Have you ever wondered what's the difference between bittersweet chocolate and semisweet chocolate? Can I use Dutch cocoa in all my recipes calling for cocoa? Understanding the difference in chocolate and how they are used is essential to baking. In this Bakers Guide to Chocolate we will identify the characteristics of those chocolates used in baking.
Let's Start With Cocoa
Let us start with cocoa. Cocoa is the dry chocolate powder derived from chocolate liquor. It comes in two types: natural and Dutch process. Dutch processed cocoa is processed with an alkaline. It is slightly darker, smoother, and more easily dissolved than natural cocoa. In many recipes, natural cocoa and Dutch cocoa are not interchangeable. Natural cocoa is slightly acidic and will therefore chemically react with baking soda to create carbon dioxide bubbles and some leavening power. Dutch cocoa is slightly alkaline, will not react with baking soda, and must rely on baking powder for leavening.
Bitter Baking Chocolate
Bitter (unsweetened) baking chocolate is made from pure chocolate liquor. By specification, it must contain 50 to 58 percent cocoa butter though with inferior products, vegetable oil may he added. Depending on the producer, milk solids, vanilla, or salt may be added. Unsweetened chocolate definitely has a bitter taste and relies on sweeteners in the recipe to make it yummy.
Sweet Baking Chocolate
Sweet baking chocolate, both bittersweet and semisweet chocolate have sugar added. These products must contain 35 to 50% cocoa butter but may have as little as 15% chocolate liquor. Because unsweetened chocolate has twice the chocolate liquor, we prefer to use unsweetened chocolate in most of our baking.
Bittersweet and semisweet chocolate can be used interchangeably in recipes though there is a difference in flavor. Often, bittersweet is a more expensive chocolate and to many, a better, richer-flavored chocolate.
Milk chocolate is made with ten percent chocolate liquor. It contains a minimum of twelve percent milk solids. Because it has such a low percentage of chocolate liquor, rarely is it melted and added to batter or dough.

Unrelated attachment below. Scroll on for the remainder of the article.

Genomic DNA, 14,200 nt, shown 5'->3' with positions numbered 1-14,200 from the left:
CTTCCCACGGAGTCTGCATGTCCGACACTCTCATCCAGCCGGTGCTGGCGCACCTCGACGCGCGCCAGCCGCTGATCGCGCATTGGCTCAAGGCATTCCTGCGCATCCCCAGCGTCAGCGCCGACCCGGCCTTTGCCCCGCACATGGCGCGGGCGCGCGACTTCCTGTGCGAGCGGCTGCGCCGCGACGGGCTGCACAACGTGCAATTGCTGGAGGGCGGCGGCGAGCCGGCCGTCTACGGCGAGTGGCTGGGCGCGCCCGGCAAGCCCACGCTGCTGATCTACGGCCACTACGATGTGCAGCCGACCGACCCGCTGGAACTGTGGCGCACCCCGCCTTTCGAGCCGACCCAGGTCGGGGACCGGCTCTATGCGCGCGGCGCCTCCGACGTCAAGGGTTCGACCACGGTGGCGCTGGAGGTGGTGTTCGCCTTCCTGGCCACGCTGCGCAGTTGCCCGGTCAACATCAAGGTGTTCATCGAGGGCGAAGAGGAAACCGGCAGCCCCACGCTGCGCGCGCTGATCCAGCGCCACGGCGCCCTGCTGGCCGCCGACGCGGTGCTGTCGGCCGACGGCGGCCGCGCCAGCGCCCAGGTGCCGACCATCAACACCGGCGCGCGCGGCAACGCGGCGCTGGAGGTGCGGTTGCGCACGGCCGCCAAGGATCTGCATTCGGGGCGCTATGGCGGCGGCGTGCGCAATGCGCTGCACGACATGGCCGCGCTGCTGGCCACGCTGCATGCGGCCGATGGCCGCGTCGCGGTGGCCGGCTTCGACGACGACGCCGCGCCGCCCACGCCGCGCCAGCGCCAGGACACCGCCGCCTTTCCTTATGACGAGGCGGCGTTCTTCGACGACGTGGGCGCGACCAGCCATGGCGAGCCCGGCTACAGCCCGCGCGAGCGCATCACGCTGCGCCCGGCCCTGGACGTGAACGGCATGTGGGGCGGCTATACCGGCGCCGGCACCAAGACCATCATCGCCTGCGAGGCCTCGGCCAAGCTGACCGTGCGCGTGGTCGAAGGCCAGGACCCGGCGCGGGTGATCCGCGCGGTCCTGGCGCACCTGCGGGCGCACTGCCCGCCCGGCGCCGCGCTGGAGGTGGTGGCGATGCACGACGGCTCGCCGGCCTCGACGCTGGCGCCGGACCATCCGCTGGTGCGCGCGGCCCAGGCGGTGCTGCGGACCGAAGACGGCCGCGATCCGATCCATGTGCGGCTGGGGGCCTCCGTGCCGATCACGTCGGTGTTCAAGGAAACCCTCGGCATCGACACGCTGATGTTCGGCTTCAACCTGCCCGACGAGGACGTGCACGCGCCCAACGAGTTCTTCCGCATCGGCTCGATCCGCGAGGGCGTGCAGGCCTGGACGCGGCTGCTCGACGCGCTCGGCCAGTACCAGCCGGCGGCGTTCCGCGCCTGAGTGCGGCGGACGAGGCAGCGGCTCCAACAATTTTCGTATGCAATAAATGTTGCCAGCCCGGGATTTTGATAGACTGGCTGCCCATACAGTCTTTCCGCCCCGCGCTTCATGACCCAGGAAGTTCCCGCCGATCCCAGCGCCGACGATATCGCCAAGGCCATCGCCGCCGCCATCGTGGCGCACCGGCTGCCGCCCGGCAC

White chocolate contains no chocolate liquor but is made with cocoa butter. Historically, the FDA has not regulated the manufacture of white chocolate so you need to read labels carefully. If the product was made with vegetable oil instead of cocoa butter, it will not perform the same as a product with cocoa butter.
Chocolate chips are made with chocolate liquor with only minimal amounts of cocoa butter. Instead, they are made with vegetable oil and stabilizers to help them hold their shape. Without the cocoa butter, chocolate chips have a different taste and mouth feel. Chocolate chips will have a firmer set in puddings, pie fillings, and sauces than baking chocolate.
A Bakers Guide To Chocolate
And there you have it! The nuts and bolts of chocolate, well at least some basics. If you want to dive into more details about chocolate, take a look at our post on Everything You Need To Know About Chocolate.
You’ve now been introduced to the different types of chocolates and their uses. Whether you are a novice or an expert baker, this guide should help you bake your way through recipes with confidence! And don’t forget to sign up for our newsletter so that we can send you new baking ideas as well as recipe updates. We want to make sure that you have all the information needed to be able to succeed in the kitchen!
And just a fun fact for the day: Did you know that a farmer must wait four to five years for a cacao tree to produce its first beans.
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